Common Myths About Foot Health

Despite recent advances in the availability of health information, foot health is still somewhat a mystery. There are many old wives’ tales and colloquial advice about feet and footcare that are well-known, but aren’t necessarily based in fact. When it comes to foot health, it’s important to separate fact from fiction, so we’ve rounded up some of the more common myths about foot care and foot health, along with the real facts behind them.

Foot Myth: Going barefoot is good for your feet.

Foot Fact: Walking barefoot can actually be quite harmful to your feet, since it makes your feet more vulnerable to cuts, scrapes, wounds and fungal nail infections. While it’s always best to wear some sort of protective foot covering, if you must go barefoot, be sure to do so only inside the comfort of your home.

Foot Myth: Shoes cause bunions.

Foot Fact: It is true that the shoes with a narrow toe box or lack of support can make bunions worse, however bunions are most often caused by a genetically inherited defect in the structure of the foot. This structural defect makes it more likely that a person will develop a bunion.

Foot Myth: A doctor can’t do anything for a broken toe.

Foot Fact: Any time a broken bone occurs, it’s important to seek medical attention. A doctor can perform diagnostic X-rays to identify the severity of the break, help ensure the toe heals properly and prevent future issues, and even perform surgery on a broken toe. Failure to see a doctor for a broken toe can end up making walking or wearing shoes more difficult or painful.

Foot Myth: Soaking feet in vinegar cures toenail fungus.

Foot Fact: An antifungal medication that can reach the site of the infection is the best way to effectively treat toenail fungus. Vinegar can’t penetrate beneath the nail where the fungus resides to clear up the infection.

Foot Myth: Foot problems are a natural part of the aging process.

Foot Fact: Many people think that foot problems are an inevitable part of growing older, but that’s not always the case. Many times the culprit for foot problems is years of accumulated damage from wearing bad shoes or not addressing problems with foot structure or mechanics.

Foot Myth: If you can move or walk on your foot or ankle, it’s not broken.

Foot Fact: This myth prevents many people from seeking the medical treatment they need for foot or ankle fractures. Depending on the severity of the break and the individual’s pain threshold it could be possible to walk on a foot or ankle even with a broken bone. But it’s never a good idea, since walking with a broken foot bone can cause serious damage! If you suspect your foot or ankle is broken, stay off of it until it’s been diagnosed by a medical professional.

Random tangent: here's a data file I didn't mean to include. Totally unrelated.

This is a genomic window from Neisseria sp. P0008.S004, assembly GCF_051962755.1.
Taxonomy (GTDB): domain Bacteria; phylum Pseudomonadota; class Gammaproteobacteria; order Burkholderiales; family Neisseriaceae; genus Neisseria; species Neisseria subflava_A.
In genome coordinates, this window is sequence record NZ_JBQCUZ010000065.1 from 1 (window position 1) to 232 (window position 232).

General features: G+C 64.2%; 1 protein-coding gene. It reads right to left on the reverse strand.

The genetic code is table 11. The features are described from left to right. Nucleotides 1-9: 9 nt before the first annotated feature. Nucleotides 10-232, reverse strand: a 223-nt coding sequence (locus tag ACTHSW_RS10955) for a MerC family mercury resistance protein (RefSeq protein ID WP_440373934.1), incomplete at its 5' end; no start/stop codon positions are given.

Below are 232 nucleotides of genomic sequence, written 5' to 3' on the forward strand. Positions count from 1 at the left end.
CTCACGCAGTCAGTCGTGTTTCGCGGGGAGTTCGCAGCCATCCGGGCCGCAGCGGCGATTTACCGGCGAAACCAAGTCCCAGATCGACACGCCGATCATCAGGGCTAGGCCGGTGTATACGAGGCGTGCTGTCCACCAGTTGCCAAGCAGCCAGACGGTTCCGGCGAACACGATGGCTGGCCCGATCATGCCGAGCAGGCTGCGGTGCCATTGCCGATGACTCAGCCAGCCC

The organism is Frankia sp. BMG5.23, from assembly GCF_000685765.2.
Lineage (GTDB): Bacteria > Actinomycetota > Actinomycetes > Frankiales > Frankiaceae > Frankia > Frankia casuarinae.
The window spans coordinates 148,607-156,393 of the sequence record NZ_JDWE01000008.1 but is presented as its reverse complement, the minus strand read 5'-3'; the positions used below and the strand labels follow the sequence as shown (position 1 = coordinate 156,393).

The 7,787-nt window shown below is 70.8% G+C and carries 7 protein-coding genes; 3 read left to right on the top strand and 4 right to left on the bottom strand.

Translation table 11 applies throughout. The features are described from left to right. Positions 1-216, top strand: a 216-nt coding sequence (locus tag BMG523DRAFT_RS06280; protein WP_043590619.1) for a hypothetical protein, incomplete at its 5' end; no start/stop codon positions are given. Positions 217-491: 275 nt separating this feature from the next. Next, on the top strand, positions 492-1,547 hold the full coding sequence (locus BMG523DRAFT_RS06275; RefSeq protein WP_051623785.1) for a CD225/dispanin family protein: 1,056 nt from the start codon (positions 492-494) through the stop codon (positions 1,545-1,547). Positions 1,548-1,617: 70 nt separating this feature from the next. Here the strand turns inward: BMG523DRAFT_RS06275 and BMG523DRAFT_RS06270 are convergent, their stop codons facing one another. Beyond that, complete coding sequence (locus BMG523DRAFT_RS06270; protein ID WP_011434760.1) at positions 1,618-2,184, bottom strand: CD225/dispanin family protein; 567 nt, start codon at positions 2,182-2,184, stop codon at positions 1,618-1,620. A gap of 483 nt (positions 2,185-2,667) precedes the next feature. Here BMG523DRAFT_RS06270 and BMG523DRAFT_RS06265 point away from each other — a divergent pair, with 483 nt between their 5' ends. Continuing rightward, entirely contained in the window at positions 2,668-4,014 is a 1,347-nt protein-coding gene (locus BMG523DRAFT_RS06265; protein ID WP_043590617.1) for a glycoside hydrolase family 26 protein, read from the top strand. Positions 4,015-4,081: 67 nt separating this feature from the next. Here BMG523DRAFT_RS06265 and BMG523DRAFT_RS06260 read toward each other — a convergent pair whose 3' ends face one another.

Traditional wisdom isn’t always the cure for what ails you. If you’ve got a problem with your feet or ankles, it’s best to seek professional care to be sure you don’t do any further damage. Don’t hesitate to give us a call for solid advice on all your foot health concerns!

What to Do When A Gout Attack Strikes

Now that the holiday season is in full swing, the added stress and non-gout-friendly foods that are characteristic of the season can increase your chances of having a gout flare. Even if it’s been years since your last flare, you may still be at risk for the painful discomfort that a gout flare can produce. But if you know what to do when a flare occurs, you’ll be in a much better position to manage your symptoms and ease your suffering!

Why Gout Flares Happen

A gout flare occurs when a person with higher than normal levels of uric acid in the body has a buildup of uric acid around a joint – most commonly, the big toe joint. Crystals form in the joint, causing pain, tenderness, and inflammation. Some of the most common factors that can increase uric acid levels and make a gout attack more likely, include:

  • alcohol,
  • high-fat or high-purine foods,
  • stress, and
  • some medications.

Some people with gout have reported a burning, itching, or tingling feeling in a joint a few hours prior to a gout flare-up. There may also be stiffness or soreness in the big toe joint. Soon after, the telltale signs of gout appear – redness, swelling, and severe pain, usually in the big toe. Sometimes, there are no early warning signs of a gout attack. Many gout sufferers are simply woken up in the middle of the night with a painful, inflamed big toe joint.

How to Treat A Gout Flare

There are a number of ways to get relief from a painful gout attack and reduce the amount of time that a gout attack lasts, including: